Niall Ronan comes with the full package – a former professional athlete who specialises in strength and conditioning along with having a sharp desire for coaching. And O Raghallaighs are reaping the reward having shot into Division 2 promotion contention.
His appointment by the North Road outfit was incidental and stemmed from a chat with clubman and work colleague Pádraig Smith in January about how the 2011 intermediate champions were yet to appoint a manager for the present term.
There followed a conversation with Smith, Pat Rice and Andrew Rogan – the rest of the coaching team – and a rapport was struck.
The 39-year-old is, of course, a four-time Irish senior rugby international having played for Leinster and Munster over a decade, before retiring and returning to Gaelic games with St Colmcille’s, reach an All-Ireland intermediate club final.
A level four rugby coach, the Meath native completed his award one course with the GAA and had been involved on the S&C side of things within Andy McEntee’s Royals’ set-up.Ultimately, O Raghallaighs are benefitting from all this acumen.
"I’ve a passion for coaching,” Ronan said.
"But my knowledge of the players in O Raghallaighs was zero and of the clubs was also zero at the start. Though Rogie was a player up until last year so he knew every player, team and ref, and Pat and Pádraig would have been at every single game O Raghallaighs played over the last five or six years. They gave me the inside line.
"I specialise in the coaching with Pat – we work very well together, putting in the systems of play and working on the different elements, while throwing in my S&C experience in on top of it.
"I’ve enjoyed every bit of it so far. There’s lots of great players in Louth football, at intermediate. We’ve been playing in a lot of games where we won on the day or they did – tight games. No game do you just rock up and easily win by 10 points.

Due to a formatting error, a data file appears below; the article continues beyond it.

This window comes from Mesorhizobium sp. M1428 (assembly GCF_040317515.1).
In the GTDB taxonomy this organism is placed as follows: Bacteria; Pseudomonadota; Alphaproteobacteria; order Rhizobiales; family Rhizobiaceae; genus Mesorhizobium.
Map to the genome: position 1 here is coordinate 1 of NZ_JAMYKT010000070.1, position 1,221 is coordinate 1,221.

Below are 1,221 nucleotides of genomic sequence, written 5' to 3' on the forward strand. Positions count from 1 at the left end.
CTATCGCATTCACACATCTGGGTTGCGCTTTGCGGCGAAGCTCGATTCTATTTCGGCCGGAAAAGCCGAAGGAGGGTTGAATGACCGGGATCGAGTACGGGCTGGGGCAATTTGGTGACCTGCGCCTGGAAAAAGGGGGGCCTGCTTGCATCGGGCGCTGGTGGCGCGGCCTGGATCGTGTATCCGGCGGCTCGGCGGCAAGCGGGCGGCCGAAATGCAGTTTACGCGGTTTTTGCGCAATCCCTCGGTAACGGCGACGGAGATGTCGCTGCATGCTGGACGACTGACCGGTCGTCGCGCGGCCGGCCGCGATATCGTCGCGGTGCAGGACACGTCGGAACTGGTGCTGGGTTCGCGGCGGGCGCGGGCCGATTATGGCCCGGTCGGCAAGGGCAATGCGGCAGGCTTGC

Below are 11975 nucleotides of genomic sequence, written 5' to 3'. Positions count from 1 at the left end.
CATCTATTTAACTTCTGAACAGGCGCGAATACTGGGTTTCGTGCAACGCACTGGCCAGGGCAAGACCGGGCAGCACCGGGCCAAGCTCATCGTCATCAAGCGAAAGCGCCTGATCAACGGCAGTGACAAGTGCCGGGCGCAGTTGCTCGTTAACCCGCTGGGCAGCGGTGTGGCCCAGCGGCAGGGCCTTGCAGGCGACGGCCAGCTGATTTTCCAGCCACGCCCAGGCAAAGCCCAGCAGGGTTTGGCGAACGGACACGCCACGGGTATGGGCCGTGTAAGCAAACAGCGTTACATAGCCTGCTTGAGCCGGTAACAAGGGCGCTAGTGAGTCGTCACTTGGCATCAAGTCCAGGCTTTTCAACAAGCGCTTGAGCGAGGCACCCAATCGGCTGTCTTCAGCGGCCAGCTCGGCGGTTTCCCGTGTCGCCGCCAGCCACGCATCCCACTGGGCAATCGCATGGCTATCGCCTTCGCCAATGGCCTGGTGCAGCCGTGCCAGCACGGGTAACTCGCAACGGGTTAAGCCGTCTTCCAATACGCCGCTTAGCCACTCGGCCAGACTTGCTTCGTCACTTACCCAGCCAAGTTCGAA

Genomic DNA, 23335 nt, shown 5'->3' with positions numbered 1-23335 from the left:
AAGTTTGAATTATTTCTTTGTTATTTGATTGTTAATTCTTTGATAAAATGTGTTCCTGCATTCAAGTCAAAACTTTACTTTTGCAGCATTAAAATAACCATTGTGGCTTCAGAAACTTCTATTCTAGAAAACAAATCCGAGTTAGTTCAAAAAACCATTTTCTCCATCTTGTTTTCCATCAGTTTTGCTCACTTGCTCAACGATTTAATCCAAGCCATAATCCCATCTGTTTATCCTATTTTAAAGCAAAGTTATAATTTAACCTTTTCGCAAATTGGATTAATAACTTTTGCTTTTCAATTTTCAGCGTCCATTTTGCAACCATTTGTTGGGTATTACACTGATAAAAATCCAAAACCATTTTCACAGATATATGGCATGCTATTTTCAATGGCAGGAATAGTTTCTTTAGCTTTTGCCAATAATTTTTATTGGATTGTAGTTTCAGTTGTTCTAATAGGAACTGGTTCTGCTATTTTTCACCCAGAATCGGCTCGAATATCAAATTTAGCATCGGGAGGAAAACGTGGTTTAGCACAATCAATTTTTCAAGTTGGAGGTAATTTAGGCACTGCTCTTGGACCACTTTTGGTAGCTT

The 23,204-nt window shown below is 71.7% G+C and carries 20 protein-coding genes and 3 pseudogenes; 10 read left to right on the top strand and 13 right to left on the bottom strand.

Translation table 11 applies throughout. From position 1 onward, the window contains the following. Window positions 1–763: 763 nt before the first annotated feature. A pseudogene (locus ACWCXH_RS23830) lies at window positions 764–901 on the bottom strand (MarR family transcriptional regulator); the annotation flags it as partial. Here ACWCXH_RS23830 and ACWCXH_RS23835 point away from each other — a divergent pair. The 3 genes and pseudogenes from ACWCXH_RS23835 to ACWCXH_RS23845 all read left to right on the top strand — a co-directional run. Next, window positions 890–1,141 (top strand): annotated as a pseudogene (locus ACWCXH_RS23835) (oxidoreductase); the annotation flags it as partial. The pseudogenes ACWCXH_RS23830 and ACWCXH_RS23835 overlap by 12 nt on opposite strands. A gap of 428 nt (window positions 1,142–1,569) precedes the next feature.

“I think that makes you a better team because you have to be up for every game and use your squad because there’s lots of games – which I do think is a good thing – and post-Covid, everybody has been going on holidays too.”
The fundamentals of coaching, he insists, are the same across all sports, though with Gaelic football far less set-piece orientated, it is, according to Ronan, a slightly simpler game to coach compared with rugby.
That's not to say the pressure isn’t as acute at a grade in which there is little between the competitors.
"You have to be up for every single game, your mindset and tactical side of it, are huge priorities in the league but also more importantly coming into championship. You can’t slip up.
"The league is not taken as seriously in Meath – the championship is the priority and that’s how it’s been historically. In Louth, it’s way more competitive and if O Raghallaighs do go up this year, you’re playing against top teams next year and that’s going to be great progress.
“There are lots of competitive games every week and you’re always playing for something – I love the top six idea – going into championship. There are definitely rewards for taking your league seriously and then preparing for championship.”